The launch of a Mars rover that is meant to help discover whether life on the planet ever existed has been postponed for at least two years amid recent travel restrictions surrounding the quickly spreading coronavirus.

In a Thursday statement, Dmitry Rogozin — director general of Roscosmos Space Corporation, the Russian group teaming up with the European Space Agency (ESA) on the ExoMars Mission — said that they had “made a difficult but well-weighted decision to postpone the launch,” which was set for this summer, “to 2022.”

“It is driven primarily by the need to maximise the robustness of all ExoMars systems as well as force majeure circumstances related to exacerbation of the epidemiological situation in Europe which left our experts practically no possibility to proceed with travels to partner industries,” Rogozin added.

News of the delay came one day after President Donald Trump announced a ban on travel from most of Europe in response to the COVID-19 outbreak.

In an address from the Oval Office on Wednesday, Trump, 73, said the government would “be suspending all travel from Europe to the United States for the next 30 days,” with the exception of the U.K.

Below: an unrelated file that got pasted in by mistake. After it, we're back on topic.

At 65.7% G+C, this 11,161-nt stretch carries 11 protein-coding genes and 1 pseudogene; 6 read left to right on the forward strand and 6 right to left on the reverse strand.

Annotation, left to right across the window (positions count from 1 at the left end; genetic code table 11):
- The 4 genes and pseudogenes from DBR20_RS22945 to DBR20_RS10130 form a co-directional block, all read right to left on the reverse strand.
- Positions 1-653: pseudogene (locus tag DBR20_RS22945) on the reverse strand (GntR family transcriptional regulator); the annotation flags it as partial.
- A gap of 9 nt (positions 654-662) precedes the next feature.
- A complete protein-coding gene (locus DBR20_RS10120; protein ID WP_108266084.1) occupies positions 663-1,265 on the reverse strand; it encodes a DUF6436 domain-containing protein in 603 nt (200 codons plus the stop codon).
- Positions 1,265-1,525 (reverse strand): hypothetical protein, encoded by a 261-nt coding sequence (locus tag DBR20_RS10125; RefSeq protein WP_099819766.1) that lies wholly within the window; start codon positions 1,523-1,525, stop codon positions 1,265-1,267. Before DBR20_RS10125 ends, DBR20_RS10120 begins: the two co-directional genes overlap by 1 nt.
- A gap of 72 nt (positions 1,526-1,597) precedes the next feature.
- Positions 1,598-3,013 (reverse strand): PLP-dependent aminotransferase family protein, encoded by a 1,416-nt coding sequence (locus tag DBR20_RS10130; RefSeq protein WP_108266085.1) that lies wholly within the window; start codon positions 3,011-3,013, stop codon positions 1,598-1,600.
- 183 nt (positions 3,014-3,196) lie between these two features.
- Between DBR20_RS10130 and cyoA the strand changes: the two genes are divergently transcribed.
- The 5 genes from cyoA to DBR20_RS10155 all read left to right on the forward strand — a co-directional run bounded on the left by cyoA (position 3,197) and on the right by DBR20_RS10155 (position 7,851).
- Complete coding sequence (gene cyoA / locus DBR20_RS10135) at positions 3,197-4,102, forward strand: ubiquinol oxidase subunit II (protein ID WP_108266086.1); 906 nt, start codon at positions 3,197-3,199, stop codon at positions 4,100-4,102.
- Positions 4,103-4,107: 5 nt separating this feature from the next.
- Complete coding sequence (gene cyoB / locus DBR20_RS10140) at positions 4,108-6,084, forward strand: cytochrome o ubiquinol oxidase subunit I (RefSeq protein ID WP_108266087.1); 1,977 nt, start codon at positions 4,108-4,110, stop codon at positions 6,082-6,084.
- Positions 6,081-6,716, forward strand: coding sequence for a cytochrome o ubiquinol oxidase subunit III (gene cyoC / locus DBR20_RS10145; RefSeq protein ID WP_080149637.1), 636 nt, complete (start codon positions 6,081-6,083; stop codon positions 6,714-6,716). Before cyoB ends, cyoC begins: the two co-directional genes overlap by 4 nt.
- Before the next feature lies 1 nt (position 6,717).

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The Rosalind Franklin ExoMars rover (named in honor of the late groundbreaking English chemist, X-ray crystallographer and DNA/RNA researcher) was set to launch in July from Cape Canaveral, Florida, and land on Mars in February 2021. It is now scheduled to take off between August and October 2022, according to Spaceflight Now.

Its mission is to search for past evidence of life and “provide further insights into the planet’s history of water,” according to the Associated Press, partly through using a drill to collect samples from beneath the planet’s soil.

In a December statement to the press, NASA scientists also said the purpose of the project would be to serve as a “precursor to a human mission to Mars.”

ESA Director General Jan Wörner said of the launch postponement in a statement, “We want to make ourselves 100 percent sure of a successful mission. We cannot allow ourselves any margin of error. More verification activities will ensure a safe trip and the best scientific results on Mars.”

Rogozin added that he is “confident that the steps that we and our European colleagues are taking to ensure mission success will be justified and will unquestionably bring solely positive results for the mission implementation.”

“I want to thank the teams in industry that have been working around the clock for nearly a year to complete assembly and environmental testing of the whole spacecraft,” Wörner said. “We are very much satisfied of the work that has gone into making a unique project a reality and we have a solid body of knowledge to complete the remaining work as quickly as possible.”

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